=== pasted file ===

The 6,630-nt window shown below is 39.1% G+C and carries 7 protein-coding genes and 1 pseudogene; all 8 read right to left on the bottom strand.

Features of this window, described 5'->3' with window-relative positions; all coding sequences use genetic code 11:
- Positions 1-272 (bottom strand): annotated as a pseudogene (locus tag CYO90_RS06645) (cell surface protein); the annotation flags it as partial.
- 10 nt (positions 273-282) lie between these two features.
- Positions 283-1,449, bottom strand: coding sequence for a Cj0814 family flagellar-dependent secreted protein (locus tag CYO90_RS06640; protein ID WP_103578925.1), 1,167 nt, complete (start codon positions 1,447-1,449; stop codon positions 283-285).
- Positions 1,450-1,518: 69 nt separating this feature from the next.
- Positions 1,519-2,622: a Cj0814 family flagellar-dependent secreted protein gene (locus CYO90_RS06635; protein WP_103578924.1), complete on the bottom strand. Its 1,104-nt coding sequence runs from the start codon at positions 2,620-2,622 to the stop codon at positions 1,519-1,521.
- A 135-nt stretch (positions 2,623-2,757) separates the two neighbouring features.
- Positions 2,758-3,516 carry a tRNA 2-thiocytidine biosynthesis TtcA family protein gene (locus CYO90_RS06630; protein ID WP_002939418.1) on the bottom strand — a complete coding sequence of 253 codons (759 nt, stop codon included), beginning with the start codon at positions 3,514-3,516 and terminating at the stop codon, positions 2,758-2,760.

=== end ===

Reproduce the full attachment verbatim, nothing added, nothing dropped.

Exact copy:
The 6,630-nt window shown below is 39.1% G+C and carries 7 protein-coding genes and 1 pseudogene; all 8 read right to left on the bottom strand.

Features of this window, described 5'->3' with window-relative positions; all coding sequences use genetic code 11:
- Positions 1-272 (bottom strand): annotated as a pseudogene (locus tag CYO90_RS06645) (cell surface protein); the annotation flags it as partial.
- 10 nt (positions 273-282) lie between these two features.
- Positions 283-1,449, bottom strand: coding sequence for a Cj0814 family flagellar-dependent secreted protein (locus tag CYO90_RS06640; protein ID WP_103578925.1), 1,167 nt, complete (start codon positions 1,447-1,449; stop codon positions 283-285).
- Positions 1,450-1,518: 69 nt separating this feature from the next.
- Positions 1,519-2,622: a Cj0814 family flagellar-dependent secreted protein gene (locus CYO90_RS06635; protein WP_103578924.1), complete on the bottom strand. Its 1,104-nt coding sequence runs from the start codon at positions 2,620-2,622 to the stop codon at positions 1,519-1,521.
- A 135-nt stretch (positions 2,623-2,757) separates the two neighbouring features.
- Positions 2,758-3,516 carry a tRNA 2-thiocytidine biosynthesis TtcA family protein gene (locus CYO90_RS06630; protein ID WP_002939418.1) on the bottom strand — a complete coding sequence of 253 codons (759 nt, stop codon included), beginning with the start codon at positions 3,514-3,516 and terminating at the stop codon, positions 2,758-2,760.